November 11 Marks 100 Years of Polish Independence

Celebrating Polish Independence DayNovember 11 Marks 100 Years of Polish Independence after Poland disappeared off the map of Europe for 123 years. In 1795 the countries of Russia, Prussia, and Austria conspired against Poland and maneuvered to essentially conquer the country and divide Poland amongst themselves. Veterans Day in the United States, Armistice Day in the UK, and Polish Independence Day are all celebrated on November 11, as the date World War I ended, on the eleventh hour, of the eleventh day, of the eleventh month. For more information follow this link for my 2016 post on Polish Independence Day. It includes a link to a fun video of the TV show Jeopardy!

2018 Polish Heritage AwardThe Polish American Congress of Arizona has awarded me the 2018 Polish Heritage Award

The Honorable Bogumil N. Horchem, Katrina, and Elizabeth Matej-Horchem, President, Polish American Congress of Arizona

This award is incredibly significant, important, and very special to me, especially as I am not Polish. To know that my book has truly had impact beyond telling one man’s story, is both incredibly validating and rewarding. I wish that Henry and Nancy Zguda were still alive to share in the moment, but I know they are smiling down. This award will always be one of the most special in my life, and I express my gratitude to the Polish American Congress of Arizona for this honor. The award was presented at the 44th Annual Polish Heritage Ball in Phoenix in front of 190 people.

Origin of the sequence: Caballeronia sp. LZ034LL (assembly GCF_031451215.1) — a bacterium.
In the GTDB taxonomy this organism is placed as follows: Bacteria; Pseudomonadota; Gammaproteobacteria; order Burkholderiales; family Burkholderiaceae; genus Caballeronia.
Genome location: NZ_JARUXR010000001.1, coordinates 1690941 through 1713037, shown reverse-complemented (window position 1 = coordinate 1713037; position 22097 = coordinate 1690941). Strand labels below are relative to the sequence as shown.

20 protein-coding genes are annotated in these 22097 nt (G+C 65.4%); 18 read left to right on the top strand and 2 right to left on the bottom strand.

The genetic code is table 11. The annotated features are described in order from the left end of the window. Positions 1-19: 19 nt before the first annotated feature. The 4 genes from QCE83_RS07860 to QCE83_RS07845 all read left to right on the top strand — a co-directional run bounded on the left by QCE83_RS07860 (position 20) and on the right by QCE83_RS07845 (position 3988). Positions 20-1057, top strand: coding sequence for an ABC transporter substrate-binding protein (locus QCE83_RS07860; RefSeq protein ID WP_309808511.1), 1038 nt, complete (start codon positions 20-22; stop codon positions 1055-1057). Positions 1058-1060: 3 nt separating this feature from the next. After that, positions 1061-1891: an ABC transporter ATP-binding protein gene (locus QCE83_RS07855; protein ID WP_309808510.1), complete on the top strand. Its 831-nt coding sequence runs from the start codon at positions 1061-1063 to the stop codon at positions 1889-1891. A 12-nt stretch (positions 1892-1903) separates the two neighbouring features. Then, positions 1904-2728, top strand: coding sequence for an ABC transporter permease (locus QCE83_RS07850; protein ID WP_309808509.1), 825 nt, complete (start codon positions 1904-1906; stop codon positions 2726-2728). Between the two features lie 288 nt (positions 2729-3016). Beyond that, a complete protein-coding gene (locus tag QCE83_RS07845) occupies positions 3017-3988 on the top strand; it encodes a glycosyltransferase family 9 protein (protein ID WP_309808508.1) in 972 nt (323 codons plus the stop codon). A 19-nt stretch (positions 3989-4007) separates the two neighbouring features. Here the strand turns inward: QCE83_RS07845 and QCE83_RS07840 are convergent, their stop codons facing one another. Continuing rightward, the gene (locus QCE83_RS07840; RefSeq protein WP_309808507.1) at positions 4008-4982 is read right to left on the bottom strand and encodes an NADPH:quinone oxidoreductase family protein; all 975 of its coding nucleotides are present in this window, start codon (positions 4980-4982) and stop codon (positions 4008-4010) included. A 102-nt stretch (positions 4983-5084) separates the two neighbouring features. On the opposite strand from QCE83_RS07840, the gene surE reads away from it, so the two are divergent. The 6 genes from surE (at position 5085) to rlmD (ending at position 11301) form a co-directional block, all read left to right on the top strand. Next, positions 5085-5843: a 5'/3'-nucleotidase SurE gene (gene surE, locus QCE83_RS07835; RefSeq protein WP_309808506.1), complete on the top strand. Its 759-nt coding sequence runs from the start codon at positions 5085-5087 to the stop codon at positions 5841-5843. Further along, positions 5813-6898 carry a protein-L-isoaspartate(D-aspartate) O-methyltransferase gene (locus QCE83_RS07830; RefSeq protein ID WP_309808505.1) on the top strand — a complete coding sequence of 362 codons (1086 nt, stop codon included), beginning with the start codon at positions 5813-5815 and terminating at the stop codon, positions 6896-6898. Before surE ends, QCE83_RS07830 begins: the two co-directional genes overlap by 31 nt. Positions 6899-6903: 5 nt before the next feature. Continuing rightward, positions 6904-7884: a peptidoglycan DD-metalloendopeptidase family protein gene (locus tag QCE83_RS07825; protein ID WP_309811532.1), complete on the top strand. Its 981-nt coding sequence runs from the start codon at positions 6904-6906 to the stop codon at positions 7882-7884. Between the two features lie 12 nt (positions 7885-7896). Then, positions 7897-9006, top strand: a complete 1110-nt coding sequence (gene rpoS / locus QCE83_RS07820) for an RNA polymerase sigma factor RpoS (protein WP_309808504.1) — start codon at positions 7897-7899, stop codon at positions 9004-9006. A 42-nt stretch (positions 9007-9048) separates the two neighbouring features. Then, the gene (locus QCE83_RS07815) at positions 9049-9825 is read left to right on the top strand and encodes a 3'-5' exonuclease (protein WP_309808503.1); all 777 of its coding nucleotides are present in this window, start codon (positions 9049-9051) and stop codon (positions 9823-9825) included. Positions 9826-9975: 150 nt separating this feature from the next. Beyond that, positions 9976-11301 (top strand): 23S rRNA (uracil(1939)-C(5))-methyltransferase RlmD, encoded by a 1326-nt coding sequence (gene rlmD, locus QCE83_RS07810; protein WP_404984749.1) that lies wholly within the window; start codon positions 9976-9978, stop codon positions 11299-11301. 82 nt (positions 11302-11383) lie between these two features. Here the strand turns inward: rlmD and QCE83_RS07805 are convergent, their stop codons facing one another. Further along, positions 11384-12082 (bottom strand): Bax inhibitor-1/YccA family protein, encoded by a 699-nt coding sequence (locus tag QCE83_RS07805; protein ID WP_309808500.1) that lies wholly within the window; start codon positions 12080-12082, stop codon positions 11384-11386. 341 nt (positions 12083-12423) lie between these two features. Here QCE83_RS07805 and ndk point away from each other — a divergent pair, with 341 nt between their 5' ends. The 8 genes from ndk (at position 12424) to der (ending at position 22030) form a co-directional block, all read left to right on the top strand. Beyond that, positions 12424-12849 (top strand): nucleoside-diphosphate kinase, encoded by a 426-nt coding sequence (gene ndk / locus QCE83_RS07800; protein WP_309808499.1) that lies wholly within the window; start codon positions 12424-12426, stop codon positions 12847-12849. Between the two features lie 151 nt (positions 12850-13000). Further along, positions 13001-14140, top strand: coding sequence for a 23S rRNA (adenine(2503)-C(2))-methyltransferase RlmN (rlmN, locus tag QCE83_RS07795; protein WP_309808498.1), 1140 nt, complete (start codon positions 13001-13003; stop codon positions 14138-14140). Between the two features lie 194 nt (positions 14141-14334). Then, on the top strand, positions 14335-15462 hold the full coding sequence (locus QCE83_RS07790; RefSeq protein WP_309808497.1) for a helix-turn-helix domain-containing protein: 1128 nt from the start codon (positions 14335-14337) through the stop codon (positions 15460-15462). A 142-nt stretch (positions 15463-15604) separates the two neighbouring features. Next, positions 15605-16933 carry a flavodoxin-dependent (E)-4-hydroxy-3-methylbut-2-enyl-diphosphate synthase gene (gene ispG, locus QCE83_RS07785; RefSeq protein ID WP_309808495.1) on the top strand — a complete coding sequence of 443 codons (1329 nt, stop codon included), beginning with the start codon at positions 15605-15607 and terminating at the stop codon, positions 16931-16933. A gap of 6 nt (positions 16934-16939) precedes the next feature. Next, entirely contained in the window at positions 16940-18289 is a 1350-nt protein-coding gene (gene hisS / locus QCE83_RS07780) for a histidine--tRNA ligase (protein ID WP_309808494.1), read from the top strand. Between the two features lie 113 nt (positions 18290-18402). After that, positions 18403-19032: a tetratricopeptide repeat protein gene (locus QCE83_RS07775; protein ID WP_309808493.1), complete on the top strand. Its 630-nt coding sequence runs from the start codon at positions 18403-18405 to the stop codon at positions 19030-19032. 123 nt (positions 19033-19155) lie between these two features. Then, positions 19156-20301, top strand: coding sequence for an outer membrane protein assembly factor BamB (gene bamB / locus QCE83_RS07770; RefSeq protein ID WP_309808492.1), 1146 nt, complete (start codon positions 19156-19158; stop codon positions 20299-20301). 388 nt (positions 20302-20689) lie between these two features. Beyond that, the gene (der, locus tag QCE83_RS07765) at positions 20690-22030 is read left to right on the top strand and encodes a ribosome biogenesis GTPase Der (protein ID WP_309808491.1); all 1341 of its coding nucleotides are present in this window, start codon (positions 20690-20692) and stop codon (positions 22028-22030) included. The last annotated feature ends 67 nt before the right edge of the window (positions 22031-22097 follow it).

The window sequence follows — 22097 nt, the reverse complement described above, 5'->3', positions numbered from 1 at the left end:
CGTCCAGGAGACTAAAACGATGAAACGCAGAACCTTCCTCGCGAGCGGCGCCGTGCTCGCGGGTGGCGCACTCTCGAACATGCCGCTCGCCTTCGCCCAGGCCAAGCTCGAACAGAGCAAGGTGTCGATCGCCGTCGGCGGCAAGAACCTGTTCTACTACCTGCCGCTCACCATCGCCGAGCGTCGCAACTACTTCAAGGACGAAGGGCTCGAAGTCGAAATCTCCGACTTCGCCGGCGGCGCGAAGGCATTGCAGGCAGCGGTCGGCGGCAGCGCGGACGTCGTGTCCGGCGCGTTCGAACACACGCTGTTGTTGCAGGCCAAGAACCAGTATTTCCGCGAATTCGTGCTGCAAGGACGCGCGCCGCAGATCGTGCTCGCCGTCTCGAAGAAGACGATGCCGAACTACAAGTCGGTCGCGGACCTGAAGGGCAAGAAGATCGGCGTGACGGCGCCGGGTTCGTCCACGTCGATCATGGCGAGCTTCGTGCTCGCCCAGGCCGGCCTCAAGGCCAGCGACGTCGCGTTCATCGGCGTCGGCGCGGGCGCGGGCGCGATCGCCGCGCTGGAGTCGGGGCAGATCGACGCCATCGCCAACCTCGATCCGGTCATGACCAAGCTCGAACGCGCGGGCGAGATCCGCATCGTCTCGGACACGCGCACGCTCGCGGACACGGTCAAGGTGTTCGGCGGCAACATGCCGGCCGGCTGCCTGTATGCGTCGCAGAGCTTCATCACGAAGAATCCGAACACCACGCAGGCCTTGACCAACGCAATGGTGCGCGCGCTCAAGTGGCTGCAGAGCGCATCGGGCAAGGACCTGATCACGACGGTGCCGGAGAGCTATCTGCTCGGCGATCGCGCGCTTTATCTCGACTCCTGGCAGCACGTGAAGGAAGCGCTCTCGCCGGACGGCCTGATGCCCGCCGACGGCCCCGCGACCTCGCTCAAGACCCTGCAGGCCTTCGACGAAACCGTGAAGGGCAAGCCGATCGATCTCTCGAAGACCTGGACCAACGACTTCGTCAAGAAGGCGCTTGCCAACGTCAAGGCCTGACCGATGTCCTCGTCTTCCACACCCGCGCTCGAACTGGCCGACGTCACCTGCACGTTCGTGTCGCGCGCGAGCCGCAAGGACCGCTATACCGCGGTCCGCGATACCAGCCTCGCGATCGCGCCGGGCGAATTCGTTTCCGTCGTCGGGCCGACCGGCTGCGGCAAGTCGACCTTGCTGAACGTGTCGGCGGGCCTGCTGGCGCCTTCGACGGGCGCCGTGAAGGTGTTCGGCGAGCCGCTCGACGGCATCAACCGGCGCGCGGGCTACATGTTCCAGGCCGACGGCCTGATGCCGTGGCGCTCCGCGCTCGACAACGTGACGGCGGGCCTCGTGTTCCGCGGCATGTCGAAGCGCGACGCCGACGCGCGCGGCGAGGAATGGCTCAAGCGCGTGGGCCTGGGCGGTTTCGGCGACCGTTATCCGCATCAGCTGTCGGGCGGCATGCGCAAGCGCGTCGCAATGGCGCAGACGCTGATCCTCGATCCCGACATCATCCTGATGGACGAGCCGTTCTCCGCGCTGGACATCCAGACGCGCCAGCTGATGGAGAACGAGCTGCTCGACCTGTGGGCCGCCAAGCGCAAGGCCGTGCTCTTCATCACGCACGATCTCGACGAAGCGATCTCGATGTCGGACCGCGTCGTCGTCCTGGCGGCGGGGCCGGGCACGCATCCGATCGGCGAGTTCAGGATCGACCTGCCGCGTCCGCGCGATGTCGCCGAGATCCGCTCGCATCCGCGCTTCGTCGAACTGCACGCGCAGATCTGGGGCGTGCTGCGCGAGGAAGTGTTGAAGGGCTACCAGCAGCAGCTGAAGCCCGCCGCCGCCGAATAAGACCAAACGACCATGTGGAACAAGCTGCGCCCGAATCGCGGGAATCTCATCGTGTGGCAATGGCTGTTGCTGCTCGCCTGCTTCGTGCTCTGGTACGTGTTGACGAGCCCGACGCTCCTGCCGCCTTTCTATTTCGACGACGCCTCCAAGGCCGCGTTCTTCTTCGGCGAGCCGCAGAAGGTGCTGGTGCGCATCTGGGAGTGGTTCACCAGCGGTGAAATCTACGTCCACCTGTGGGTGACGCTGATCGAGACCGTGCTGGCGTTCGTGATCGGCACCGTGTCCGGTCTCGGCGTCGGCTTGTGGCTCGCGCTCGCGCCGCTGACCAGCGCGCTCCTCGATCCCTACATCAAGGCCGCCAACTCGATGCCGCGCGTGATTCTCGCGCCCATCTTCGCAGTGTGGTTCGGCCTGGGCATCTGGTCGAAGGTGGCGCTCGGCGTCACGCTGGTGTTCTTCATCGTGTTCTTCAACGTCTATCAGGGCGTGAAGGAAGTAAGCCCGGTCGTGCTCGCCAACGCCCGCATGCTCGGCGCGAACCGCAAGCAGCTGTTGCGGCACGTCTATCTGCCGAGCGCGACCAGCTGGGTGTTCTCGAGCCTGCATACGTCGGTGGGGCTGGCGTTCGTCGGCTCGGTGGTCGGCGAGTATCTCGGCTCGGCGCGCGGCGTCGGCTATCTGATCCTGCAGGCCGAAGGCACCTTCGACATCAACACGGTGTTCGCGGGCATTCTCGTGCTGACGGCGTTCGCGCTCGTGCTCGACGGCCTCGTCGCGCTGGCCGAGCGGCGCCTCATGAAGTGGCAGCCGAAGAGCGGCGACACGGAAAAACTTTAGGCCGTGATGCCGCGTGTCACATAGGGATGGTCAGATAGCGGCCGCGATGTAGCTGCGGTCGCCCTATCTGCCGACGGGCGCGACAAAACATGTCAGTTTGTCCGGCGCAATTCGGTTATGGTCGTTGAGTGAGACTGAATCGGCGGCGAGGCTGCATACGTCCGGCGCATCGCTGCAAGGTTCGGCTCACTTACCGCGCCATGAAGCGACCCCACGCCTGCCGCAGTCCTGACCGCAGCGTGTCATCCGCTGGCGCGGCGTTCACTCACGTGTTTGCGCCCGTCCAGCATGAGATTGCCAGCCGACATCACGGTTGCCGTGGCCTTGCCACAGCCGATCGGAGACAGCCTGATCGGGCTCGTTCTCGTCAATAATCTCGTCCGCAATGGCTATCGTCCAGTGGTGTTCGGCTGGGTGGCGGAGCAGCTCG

Author’s Statement on Anti-Semitism in support of my Jewish friends following the shooting in the Tree of Life Synagogue in Pittsburgh PA on October 27, 2018

By November 6, at the time I posted this video to YouTube, there had been 297 random shootings in the United States, including the tragedy in Pittsburgh. There seems to be no sign that this pattern will abate anytime soon. Mosques, churches, synagogues, schools, Las Vegas and more have all been scenes of shootings. How do we continue to feel shock without becoming inured to episodes, in the knowledge that no place is completely safe?

This synagogue incident was like a punch to the gut – for I spent years researching the Holocaust, and during World War II ninety percent of Poland’s Jews perished for one reason – they were Jewish. A shooter in a synagogue may be random, but anti-Semitism has been with us for centuries and is not random. The timing of this incident is somewhat eerie as November 9 marks the eightieth anniversary of when Hitler both celebrated Nazi Party heroes and 200 synagogues were burned on the evening of Kristallnacht. I almost want to change the phrase #NeverAgain to the more attainable #NeverForget.

I cannot protect my Jewish friends from a random shooting or more hate crimes, nor can I tell them they and their communities are completely safe. But, I can and will stand in unity, support, and friendship. I hope you will join me. You are welcome to share to help spread the support.

The opinions expressed above are entirely the author’s.

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Tags: Commentary, Jewish History, Polish History

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